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Navicular syndrome is a very common problem in the equine industry, likely impacting 30% or more of horses, dependent on the breed and discipline. We see this condition commonly in the western disciplines but also to varying degrees in other sports, including jumping, dressage and even racing. There are many factors that contribute to the problem, which can make it difficult at times to manage. All too often, though, we tend to wait until the condition has progressed, with irreversible damage, before we properly intervene. With a better understanding, hopefully we can recognize the condition sooner, see contributing factors and produce better results for the patient in the long term.
When we mention the words "navicular disease", we really have to define what we are referring to in the patient. The condition is quite complex, having various stages of development, some more readily recognized than others. Given this, we often use the term 'navicular syndrome' as this can be more accurate, encompassing the many stages of progression. In some horses, we use the term 'caudal heel pain', which is not far removed from 'navicular syndrome', as it is likely just a general categorization for the patient.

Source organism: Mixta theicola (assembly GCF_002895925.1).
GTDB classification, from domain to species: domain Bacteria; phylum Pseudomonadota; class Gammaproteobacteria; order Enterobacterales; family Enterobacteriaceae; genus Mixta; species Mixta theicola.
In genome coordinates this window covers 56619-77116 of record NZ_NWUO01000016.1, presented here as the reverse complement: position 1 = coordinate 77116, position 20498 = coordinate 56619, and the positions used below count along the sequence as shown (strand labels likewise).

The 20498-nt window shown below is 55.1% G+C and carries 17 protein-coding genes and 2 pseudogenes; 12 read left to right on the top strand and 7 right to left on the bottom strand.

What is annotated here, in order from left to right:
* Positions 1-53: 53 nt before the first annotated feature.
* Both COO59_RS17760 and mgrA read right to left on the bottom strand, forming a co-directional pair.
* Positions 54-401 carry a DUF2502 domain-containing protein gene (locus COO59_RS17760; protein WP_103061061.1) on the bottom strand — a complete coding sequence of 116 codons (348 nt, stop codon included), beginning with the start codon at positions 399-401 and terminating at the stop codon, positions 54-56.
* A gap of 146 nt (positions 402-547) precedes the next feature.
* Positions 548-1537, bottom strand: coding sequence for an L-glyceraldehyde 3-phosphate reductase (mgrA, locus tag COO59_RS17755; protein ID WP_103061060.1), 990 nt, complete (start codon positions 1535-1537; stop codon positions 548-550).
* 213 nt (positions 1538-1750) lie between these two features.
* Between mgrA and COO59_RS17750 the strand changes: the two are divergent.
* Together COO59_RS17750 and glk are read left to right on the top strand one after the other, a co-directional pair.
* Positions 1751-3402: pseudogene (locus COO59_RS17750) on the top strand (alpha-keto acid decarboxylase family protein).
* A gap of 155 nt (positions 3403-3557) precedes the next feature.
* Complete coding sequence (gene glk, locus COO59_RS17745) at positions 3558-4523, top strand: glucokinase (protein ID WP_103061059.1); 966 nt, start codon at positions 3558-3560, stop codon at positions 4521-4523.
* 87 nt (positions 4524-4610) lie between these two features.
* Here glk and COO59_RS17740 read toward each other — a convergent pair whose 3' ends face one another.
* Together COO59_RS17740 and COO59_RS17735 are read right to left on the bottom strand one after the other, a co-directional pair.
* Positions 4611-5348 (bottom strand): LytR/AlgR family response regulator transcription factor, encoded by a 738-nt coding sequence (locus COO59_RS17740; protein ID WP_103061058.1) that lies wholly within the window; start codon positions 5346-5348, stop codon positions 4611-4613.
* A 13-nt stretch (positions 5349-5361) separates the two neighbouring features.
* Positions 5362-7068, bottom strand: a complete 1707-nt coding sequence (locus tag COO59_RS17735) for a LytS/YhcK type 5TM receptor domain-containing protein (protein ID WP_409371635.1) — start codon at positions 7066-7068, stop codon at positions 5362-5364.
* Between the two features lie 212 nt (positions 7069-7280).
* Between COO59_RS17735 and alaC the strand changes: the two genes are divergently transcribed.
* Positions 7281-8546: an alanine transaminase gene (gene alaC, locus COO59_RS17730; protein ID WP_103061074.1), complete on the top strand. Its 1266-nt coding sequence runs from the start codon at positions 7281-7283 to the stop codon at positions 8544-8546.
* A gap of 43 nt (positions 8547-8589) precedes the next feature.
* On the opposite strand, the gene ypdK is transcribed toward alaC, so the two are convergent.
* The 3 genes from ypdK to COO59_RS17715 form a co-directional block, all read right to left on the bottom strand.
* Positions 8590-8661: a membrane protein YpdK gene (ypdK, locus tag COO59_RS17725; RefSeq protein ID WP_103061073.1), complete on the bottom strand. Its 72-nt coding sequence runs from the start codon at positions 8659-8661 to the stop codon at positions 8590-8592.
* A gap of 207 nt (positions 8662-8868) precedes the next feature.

Overall, the situation in which we have heel pain and lameness is quite common in equine practice, involving many structures within the caudle hoof including the navicular bone, associated ligaments, joint capsule, navicular bursa, deep flexor tendon and even collateral cartilages of the coffin bone. Due to progression or stage of the condition, localization of the exact source of pain can be difficult as many other areas are impacted due to compensation. This is often seen more in chronic cases, evident not only by heel pain, but also stiffness higher up in the limb, including the shoulder and even neck region. In some cases, we will see toe sensitivity, due to improper loading and landing of the foot. In others, especially with progression, we may see compensatory lameness even in a rear limb or lower back...
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